To say Tammy Coleman has a complicated medical history is something of an understatement.

She and her son, Rodney Brown, had moved to California from their Knoxville hometown, but the tiny woman with a gigantic smile was soon stricken with a bewildering series of health problems. Two heart attacks, a stroke, congestive heart failure and complications related to high blood pressure kept Coleman in and out of the hospital for months at a time. That came from her father’s side of the family, she says. Breast and ovarian cancer were on her mother’s side, and not long after the two moved back to be closer to home and family support, she discovered she had breast cancer as well.

Genetic testing revealed mutations that indicated significant likelihood she would develop ovarian cancer too, so in one day Coleman went in for a double mastectomy and complete hysterectomy in hopes of beating the odds.

“I was in surgery nine to 10 hours,” Coleman says. The night before, as the two faced the daunting procedure, she promised Rodney she was going to pull through.

“I said, ‘Tomorrow we’re going to have this conversation again. I’m gonna wake up. I’m gonna be okay,’” she says.

After surgery came chemotherapy, through which she physically broke down. Her family, whose support she moved back for prior to her breast cancer diagnosis, found themselves overwhelmed by her illness and kept a distance—except for Rodney, who had been by his mom’s side since age 15 and the start of her medical problems. He’s now 21.

“He’s been here since it all began,” she says.

The two used to live across the street from the Provision Center for Proton Therapy. Coleman—a photographer—taking wedding clients for pictures by the waterfall behind the Knoxville Comprehensive Breast Center and both of them wondering what might be going into the hole across the street. Rodney watched with interest as plans for the Provision Center for Proton Therapy unfolded. He researched the technology and found it fascinating—not realizing how personally it would one day affect him.

“I’m thinking, ‘Wow, I can’t believe this is coming to Knoxville,’” he says.

As it turned out, the move back to Tennessee from San Jose was fortuitous as the proton therapy centers in California were in a different part of the state. After being diagnosed with cancer, Coleman’s doctors recommended proton therapy rather than conventional radiation because of her heart condition and other health issues. Proton therapy reduces radiation exposure to crucial organs near the breasts—particularly the heart and lungs.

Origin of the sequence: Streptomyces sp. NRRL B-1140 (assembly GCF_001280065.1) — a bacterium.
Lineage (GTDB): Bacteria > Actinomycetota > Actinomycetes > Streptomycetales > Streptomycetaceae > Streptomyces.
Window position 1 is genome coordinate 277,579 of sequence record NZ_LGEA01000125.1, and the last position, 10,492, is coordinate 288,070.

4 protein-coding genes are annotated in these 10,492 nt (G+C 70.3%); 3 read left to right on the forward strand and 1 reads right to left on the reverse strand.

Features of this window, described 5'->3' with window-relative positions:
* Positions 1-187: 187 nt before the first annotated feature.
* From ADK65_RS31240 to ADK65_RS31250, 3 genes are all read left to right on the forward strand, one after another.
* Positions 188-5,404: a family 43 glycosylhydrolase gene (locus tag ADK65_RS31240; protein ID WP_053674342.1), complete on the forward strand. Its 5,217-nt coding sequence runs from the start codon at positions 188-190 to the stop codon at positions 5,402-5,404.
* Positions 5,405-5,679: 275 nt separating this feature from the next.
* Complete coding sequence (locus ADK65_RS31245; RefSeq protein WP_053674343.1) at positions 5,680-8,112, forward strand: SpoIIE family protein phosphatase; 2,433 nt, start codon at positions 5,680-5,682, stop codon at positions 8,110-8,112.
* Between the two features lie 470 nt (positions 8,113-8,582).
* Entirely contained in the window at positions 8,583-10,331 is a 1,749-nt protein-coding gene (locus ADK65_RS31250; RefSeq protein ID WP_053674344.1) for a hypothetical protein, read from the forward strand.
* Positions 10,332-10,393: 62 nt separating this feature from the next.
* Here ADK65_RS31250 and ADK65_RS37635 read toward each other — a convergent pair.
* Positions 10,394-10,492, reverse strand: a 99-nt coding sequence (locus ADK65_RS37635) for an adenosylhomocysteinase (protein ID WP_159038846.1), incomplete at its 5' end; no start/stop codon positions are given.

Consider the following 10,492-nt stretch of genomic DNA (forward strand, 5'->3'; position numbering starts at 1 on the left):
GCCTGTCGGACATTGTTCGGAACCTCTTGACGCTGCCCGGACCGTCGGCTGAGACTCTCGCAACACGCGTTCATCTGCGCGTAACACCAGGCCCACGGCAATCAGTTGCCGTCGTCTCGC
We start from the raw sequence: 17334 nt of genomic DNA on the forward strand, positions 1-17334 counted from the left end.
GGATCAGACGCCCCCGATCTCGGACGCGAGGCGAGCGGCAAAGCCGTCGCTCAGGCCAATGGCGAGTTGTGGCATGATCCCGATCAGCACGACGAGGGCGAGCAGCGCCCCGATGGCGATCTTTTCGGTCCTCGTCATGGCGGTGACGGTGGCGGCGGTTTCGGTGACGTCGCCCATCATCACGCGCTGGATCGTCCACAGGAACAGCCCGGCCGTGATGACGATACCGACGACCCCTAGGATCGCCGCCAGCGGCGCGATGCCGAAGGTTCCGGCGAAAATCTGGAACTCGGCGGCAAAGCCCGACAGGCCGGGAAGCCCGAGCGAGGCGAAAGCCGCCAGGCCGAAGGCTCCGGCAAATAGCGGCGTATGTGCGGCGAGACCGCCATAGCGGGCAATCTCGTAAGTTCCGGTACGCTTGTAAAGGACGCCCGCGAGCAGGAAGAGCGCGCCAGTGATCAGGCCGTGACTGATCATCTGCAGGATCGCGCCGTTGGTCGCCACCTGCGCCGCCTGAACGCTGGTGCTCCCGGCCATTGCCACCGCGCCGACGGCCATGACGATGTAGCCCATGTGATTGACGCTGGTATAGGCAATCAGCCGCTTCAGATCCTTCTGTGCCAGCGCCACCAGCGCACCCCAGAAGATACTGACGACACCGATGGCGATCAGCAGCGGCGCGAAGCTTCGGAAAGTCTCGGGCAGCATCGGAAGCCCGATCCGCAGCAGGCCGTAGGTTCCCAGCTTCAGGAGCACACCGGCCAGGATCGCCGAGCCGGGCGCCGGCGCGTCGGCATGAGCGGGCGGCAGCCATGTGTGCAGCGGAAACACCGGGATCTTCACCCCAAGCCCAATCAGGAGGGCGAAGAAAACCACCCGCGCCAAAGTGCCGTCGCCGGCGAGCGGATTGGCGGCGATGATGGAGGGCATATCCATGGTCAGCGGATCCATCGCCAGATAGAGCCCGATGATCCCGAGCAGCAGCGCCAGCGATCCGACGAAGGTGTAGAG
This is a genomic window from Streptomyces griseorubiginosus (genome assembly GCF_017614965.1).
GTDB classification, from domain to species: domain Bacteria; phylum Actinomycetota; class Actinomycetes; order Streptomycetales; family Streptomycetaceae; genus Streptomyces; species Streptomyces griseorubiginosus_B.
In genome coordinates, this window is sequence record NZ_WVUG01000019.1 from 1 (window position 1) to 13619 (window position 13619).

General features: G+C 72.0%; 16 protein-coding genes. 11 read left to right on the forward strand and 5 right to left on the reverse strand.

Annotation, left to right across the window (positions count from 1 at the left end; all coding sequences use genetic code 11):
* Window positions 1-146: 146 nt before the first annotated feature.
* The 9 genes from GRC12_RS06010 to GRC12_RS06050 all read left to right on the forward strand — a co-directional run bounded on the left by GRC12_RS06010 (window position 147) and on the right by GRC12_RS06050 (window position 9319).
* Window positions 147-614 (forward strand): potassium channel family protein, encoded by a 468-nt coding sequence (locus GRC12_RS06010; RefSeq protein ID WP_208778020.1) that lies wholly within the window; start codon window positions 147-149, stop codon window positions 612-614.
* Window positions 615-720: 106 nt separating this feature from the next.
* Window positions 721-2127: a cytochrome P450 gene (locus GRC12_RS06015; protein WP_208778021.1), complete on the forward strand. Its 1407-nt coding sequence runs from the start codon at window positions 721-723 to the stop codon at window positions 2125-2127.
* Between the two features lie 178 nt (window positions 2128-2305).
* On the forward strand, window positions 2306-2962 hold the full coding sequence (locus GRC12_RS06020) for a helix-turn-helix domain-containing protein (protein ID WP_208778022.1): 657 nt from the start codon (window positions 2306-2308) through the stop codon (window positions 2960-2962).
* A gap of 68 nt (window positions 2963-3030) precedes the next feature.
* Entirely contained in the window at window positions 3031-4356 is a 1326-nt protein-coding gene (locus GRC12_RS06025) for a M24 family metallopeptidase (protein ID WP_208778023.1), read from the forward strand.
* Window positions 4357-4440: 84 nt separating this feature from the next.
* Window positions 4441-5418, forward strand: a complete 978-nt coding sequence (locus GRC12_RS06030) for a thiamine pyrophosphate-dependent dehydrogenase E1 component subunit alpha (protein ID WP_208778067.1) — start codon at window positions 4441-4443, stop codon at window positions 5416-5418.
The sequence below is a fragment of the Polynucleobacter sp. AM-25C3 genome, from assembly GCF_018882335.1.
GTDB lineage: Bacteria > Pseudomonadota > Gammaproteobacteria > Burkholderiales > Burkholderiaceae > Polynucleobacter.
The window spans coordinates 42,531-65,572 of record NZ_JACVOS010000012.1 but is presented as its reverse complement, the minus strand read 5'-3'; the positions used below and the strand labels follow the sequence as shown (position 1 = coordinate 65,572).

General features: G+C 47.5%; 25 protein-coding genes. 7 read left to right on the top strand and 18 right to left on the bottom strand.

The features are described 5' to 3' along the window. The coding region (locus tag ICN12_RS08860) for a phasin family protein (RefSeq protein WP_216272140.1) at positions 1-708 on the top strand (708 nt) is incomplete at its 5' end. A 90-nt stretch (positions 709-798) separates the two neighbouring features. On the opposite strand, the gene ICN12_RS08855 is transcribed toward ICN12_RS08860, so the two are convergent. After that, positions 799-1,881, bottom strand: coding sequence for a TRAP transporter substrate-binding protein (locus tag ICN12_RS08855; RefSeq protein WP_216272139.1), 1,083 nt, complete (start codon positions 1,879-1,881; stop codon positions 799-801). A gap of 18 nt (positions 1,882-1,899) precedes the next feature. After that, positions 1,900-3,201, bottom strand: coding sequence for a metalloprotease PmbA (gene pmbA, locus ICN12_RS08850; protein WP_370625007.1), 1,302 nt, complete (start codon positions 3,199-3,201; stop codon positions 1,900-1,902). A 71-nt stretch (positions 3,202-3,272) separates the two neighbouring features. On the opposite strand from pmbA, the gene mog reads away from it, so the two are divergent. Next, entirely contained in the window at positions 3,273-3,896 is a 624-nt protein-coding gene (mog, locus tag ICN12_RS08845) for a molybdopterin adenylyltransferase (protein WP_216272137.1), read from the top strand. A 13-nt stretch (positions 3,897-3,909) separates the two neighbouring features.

But Coleman wasn’t so sure.

“When I first walked into Provision I was a nervous wreck,” she says. “I was so scared. I knew protons are still radiation. I thought, ‘That looks like the weirdest machine I’ve seen in my entire life, and you want me to lay on that table?’”

Her fears were unfounded, however, and she and Rodney say they discovered a second home at Provision.

“When you’re sitting in a regular medical facility, nobody talks to anybody,” Coleman says. “At Provision, everybody’s so friendly. All the guys, they became my brothers and dads and cousins. I feel like I gained a whole new family by being here.”

The staff also sensed her hesitancy, she says, and were quick to reassure her.

“They knew to come and say, ‘Miss Tammy, it’s okay. This is what we’re going to do,’” she says. “You can ask just about anybody anything. Everything is explained. They make sure you understand and make sure you’re comfortable.”

Since her cancer diagnosis, Coleman has become a fierce advocate for breast cancer awareness, participating in local events and signing up for cancer runs and spreading the word on a Facebook page she has set up for that purpose. She’s also become an advocate for Provision. She gives out bumper stickers all over town and has set up presentations on proton therapy with local groups as part of her choice to be a Proton Ambassador.

“This is my passion now,” she says.

 

 

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